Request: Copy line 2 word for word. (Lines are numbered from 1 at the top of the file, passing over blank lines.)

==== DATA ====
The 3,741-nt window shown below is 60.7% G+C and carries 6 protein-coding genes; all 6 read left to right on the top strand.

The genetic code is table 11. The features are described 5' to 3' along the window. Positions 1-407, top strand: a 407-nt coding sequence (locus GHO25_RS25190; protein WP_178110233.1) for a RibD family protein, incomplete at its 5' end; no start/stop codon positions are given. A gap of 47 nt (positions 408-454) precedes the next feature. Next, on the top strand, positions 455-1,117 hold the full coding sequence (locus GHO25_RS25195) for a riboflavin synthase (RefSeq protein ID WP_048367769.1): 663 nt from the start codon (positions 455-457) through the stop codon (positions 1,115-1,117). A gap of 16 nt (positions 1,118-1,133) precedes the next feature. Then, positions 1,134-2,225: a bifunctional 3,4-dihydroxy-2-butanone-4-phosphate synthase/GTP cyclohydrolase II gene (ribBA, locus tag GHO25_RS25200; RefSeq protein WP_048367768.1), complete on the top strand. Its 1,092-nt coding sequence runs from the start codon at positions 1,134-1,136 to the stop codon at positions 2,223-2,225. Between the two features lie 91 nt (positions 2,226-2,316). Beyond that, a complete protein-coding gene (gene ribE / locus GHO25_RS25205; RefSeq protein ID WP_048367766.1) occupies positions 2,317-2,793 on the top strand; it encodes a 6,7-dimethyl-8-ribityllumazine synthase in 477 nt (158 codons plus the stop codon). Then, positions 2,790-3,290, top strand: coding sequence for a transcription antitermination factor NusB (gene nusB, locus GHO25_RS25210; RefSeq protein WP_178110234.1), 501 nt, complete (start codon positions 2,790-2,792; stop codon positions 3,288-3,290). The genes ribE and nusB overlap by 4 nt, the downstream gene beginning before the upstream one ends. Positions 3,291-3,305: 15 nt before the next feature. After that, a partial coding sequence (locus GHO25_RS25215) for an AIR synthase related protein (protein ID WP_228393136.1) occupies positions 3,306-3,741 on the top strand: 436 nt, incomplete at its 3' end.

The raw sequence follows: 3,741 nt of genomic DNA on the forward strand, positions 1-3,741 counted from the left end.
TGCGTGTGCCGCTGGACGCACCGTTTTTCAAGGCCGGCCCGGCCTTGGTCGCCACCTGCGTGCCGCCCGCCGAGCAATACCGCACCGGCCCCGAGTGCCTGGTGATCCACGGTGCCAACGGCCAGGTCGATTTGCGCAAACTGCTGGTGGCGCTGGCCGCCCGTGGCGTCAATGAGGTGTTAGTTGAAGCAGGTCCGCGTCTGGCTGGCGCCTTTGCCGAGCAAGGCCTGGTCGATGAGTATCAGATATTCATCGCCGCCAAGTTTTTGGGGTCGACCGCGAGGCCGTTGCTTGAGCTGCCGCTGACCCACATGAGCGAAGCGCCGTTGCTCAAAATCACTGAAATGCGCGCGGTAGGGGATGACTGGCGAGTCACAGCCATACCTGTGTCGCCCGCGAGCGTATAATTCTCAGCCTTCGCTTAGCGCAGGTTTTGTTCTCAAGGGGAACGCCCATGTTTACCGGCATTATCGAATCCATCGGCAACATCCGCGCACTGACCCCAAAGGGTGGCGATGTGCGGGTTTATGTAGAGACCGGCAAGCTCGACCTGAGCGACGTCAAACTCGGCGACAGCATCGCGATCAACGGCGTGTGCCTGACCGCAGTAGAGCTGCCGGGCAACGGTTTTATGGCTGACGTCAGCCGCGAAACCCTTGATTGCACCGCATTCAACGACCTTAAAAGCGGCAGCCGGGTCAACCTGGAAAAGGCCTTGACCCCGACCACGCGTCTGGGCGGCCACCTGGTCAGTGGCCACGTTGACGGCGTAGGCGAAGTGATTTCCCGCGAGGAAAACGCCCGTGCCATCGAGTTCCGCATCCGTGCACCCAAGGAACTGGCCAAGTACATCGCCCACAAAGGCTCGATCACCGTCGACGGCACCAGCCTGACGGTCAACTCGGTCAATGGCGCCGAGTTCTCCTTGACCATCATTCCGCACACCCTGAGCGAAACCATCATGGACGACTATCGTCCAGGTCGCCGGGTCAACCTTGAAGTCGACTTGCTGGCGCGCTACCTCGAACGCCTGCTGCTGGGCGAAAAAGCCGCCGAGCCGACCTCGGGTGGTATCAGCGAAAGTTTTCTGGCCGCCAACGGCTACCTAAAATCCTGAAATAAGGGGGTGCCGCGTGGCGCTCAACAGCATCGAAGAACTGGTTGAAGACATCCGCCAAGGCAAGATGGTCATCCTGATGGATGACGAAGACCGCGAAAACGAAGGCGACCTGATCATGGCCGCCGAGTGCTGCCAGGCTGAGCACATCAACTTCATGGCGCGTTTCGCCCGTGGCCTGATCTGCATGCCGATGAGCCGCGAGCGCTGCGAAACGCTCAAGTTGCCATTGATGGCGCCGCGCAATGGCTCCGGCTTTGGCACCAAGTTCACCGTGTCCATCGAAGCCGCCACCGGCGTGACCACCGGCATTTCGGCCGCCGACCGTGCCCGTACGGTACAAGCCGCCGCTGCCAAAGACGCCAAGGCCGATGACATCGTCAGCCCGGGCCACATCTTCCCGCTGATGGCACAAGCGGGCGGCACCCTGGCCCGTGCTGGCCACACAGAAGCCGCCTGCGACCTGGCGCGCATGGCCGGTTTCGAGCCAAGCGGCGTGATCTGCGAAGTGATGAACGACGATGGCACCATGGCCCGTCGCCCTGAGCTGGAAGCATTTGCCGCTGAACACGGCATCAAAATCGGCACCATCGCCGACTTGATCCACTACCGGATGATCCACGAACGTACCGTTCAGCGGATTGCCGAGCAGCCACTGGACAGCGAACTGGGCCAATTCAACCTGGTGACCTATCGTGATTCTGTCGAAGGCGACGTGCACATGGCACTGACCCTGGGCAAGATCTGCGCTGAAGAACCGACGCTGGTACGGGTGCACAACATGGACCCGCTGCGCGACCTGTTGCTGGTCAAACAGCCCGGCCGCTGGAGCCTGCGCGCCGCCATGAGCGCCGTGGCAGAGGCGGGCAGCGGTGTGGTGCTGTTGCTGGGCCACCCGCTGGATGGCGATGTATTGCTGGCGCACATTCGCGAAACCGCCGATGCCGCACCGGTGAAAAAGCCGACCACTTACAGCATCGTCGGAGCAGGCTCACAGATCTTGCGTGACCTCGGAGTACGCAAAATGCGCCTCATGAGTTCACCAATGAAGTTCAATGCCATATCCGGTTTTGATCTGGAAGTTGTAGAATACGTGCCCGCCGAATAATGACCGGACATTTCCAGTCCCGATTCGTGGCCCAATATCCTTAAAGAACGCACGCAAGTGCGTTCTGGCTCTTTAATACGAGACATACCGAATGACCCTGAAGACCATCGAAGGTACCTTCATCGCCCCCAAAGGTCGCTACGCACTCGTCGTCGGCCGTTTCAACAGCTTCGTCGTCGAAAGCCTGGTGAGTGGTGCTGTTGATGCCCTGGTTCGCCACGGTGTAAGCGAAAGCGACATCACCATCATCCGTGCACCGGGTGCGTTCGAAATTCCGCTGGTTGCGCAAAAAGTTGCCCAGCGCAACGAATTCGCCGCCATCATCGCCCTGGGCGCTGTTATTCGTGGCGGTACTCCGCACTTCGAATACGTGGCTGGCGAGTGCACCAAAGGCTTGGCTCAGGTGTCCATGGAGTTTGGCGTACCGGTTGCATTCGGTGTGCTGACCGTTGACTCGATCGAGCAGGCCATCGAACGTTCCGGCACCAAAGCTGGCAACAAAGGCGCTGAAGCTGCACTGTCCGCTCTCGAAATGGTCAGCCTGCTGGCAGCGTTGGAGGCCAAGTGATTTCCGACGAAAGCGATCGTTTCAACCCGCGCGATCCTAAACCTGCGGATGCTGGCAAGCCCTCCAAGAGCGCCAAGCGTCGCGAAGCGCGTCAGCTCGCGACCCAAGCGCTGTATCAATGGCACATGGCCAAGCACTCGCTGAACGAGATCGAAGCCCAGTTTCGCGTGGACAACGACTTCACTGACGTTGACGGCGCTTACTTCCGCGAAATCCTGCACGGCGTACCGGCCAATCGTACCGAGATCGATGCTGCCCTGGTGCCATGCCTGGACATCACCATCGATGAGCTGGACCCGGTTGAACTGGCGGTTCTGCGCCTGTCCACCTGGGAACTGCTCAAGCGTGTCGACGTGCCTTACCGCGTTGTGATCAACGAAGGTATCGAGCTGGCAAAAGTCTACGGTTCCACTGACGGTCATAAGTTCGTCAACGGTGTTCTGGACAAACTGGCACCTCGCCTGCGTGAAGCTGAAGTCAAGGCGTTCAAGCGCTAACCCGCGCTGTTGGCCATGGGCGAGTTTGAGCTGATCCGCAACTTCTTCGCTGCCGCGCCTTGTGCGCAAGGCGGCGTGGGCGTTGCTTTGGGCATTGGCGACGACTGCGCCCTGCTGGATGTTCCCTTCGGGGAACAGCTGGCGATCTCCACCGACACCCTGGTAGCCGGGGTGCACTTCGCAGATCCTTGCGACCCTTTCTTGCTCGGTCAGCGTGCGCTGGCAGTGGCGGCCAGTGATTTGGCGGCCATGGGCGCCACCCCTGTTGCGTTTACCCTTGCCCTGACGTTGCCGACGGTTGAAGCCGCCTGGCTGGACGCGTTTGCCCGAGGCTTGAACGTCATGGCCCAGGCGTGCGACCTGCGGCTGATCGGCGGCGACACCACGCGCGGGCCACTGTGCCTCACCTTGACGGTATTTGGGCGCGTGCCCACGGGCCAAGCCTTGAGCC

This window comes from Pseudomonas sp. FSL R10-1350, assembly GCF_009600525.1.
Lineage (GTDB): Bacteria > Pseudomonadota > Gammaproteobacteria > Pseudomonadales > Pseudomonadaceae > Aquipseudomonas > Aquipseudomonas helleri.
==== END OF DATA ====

The genetic code is table 11. The features are described 5' to 3' along the window. Positions 1-407, top strand: a 407-nt coding sequence (locus GHO25_RS25190; protein WP_178110233.1) for a RibD family protein, incomplete at its 5' end; no start/stop codon positions are given. A gap of 47 nt (positions 408-454) precedes the next feature. Next, on the top strand, positions 455-1,117 hold the full coding sequence (locus GHO25_RS25195) for a riboflavin synthase (RefSeq protein ID WP_048367769.1): 663 nt from the start codon (positions 455-457) through the stop codon (positions 1,115-1,117). A gap of 16 nt (positions 1,118-1,133) precedes the next feature. Then, positions 1,134-2,225: a bifunctional 3,4-dihydroxy-2-butanone-4-phosphate synthase/GTP cyclohydrolase II gene (ribBA, locus tag GHO25_RS25200; RefSeq protein WP_048367768.1), complete on the top strand. Its 1,092-nt coding sequence runs from the start codon at positions 1,134-1,136 to the stop codon at positions 2,223-2,225. Between the two features lie 91 nt (positions 2,226-2,316). Beyond that, a complete protein-coding gene (gene ribE / locus GHO25_RS25205; RefSeq protein ID WP_048367766.1) occupies positions 2,317-2,793 on the top strand; it encodes a 6,7-dimethyl-8-ribityllumazine synthase in 477 nt (158 codons plus the stop codon). Then, positions 2,790-3,290, top strand: coding sequence for a transcription antitermination factor NusB (gene nusB, locus GHO25_RS25210; RefSeq protein WP_178110234.1), 501 nt, complete (start codon positions 2,790-2,792; stop codon positions 3,288-3,290). The genes ribE and nusB overlap by 4 nt, the downstream gene beginning before the upstream one ends. Positions 3,291-3,305: 15 nt before the next feature. After that, a partial coding sequence (locus GHO25_RS25215) for an AIR synthase related protein (protein ID WP_228393136.1) occupies positions 3,306-3,741 on the top strand: 436 nt, incomplete at its 3' end.